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The Educational


How did it emerge?
• Thomas Jefferson, Benjamin Franklin, Emma Hart
Willard, and Horace Mann supported public education as
a way for individuals to receive practical knowledge and
perhaps skills that enable a person to become a
member of society.
• They also pushed for public education so that not just
the rich were educated

“Separate, but equal”
• Plessy v. Ferguson 1986 Supreme Court decision that
upheld racial segregation in schools went directly
against the purpose of public education

Brown v. Board of
• This Supreme Court case found that state laws that had
segregated schools were unconstitutional
• Segregated schools were also found to be funded
unequally and thus its students educated unequally

Public Education Today
• Modern education has opened up to all races, sex,
gender, and ethnicities.
• However it also enforces the beliefs, values and social
norms that excuse other inequalities.
• Since the beliefs, values and social norms are from
societys dominant culture, it often excludes aspects of
society that aren’t particularly recognized by the
dominant society
• This includes traditional gender roles, gender
acceptance, other religious beliefs, and students with

Conflict Analysis
• Historically, cases such as Brown v. Board of Education
and Plessy v. Ferguson show how the educational
institution kept the wealthy and those with a certain
status in power

Conflict Analysis
• Public schools are 57 percent funded by the state in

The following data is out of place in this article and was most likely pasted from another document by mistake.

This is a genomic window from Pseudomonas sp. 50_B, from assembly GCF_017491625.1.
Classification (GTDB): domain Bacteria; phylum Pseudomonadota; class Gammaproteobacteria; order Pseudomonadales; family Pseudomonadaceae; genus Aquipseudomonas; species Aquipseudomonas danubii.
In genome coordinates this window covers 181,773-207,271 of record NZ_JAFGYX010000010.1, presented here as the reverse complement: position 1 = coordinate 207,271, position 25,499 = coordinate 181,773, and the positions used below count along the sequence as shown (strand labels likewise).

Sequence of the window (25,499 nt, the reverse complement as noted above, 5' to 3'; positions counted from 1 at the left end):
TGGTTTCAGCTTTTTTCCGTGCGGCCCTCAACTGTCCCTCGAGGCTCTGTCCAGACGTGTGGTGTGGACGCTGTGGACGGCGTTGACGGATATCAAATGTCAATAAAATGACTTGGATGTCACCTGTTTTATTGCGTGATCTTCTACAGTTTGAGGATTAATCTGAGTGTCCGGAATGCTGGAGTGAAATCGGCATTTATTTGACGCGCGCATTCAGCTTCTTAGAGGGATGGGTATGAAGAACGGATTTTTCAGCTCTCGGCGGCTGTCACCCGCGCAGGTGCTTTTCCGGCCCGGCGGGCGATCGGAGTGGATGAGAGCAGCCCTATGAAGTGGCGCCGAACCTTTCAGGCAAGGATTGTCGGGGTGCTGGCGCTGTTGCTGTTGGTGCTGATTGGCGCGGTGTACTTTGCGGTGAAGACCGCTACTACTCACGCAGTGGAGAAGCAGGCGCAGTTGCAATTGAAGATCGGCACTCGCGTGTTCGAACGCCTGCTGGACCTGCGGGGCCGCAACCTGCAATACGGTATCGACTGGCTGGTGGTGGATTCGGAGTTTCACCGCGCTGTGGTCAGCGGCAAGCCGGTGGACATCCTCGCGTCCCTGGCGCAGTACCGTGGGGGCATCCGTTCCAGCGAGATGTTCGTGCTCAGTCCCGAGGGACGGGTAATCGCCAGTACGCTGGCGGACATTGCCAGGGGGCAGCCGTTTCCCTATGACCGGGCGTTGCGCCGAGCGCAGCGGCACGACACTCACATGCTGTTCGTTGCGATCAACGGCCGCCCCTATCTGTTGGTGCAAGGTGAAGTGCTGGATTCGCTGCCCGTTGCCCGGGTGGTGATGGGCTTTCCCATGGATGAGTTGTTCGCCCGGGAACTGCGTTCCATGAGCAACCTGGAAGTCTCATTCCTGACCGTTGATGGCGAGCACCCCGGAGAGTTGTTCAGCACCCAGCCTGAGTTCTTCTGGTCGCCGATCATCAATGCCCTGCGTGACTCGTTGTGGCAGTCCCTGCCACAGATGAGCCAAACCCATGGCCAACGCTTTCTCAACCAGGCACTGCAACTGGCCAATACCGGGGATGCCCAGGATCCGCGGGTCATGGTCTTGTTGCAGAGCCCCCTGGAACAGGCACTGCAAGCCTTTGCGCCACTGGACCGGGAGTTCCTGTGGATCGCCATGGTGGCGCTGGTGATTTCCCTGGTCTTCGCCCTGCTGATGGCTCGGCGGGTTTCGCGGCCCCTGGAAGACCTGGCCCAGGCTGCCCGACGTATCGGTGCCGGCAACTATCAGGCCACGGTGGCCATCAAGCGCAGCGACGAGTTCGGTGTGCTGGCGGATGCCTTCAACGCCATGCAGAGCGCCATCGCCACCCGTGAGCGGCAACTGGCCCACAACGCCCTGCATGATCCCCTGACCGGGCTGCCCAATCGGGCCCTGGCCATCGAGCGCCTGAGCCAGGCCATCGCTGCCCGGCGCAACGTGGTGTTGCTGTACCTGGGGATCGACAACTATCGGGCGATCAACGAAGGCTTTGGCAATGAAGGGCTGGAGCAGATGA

which it resides, 29 percent by property taxes and other
local sources, and in 14 percent by the federal
• This means that those who go to public school in areas
with people with higher income are able to access a
different level of education than those that are less

Conflict Analysis
• The positive that may come from a conflict perspective is a
bill passed in June 2015 in Nevada
• This law allows parent to directly access to their child's
education funds
• The funds can be used in the parents choosing of public,
private, homeschool and online education for their child
• A restricted use education fund will be allow parents access
to 90 percent of state funds for their child
• Low income families and those with special need will be able
to access 100 percent of their child's state allocated funds

Functional Analysis
• A person with a functionalist perspective would see
public education as a positive, especially in allowing
social order to continue working properly.
• Public education will allow many to learn basic life skills
that will allow them to efficiently join the work force
after their schooling, and maintain the prescribed social
• Schools also maintain a merit based system that values
achieved statuses/universalistic values

Functional Analysis
• Functionalists can be supported by statistics
• For example, the median annual earnings of a person
with some high school education would earn $24,000
• Those with a GED or who graduated high school would
earn $31,000
• Those with an associates degree would earn $37,000
To a functionalist this would mean that since everyone is
given equal opportunities to learn in high school,
therefore those who do not a achieve as much as others
is a failure because they did not work as hard to achieve
as much as others

Works cited
Darden, Edwin C. "The Law and Its Influence on Public School Districts: An
Overview." The Law and Its Influence on Public School Districts: An Overview.
Center for for Public Education, n.d. Web. 05 Dec. 2016.
Woodruff, Judy. "How Do We Fund Our Schools." PBS. PBS, n.d. Web. 05 Dec.
Schultzke, Eric. "Aggressive New Nevada Law Puts Private Schools in Reach of
All." Deseret News Utah, 16 June 2015. Web. 05 Dec. 2016.
Weston, Margaret. "Financing California's Public Schools." Financing California's
Schools (PPIC Publication). Public Policy Institute of California, n.d. Web.
05 Dec. 2016.

Witt, Jon. "Education and Religion." Soc. New York: Mcgraw-Hill, 2014.
181-86. Print.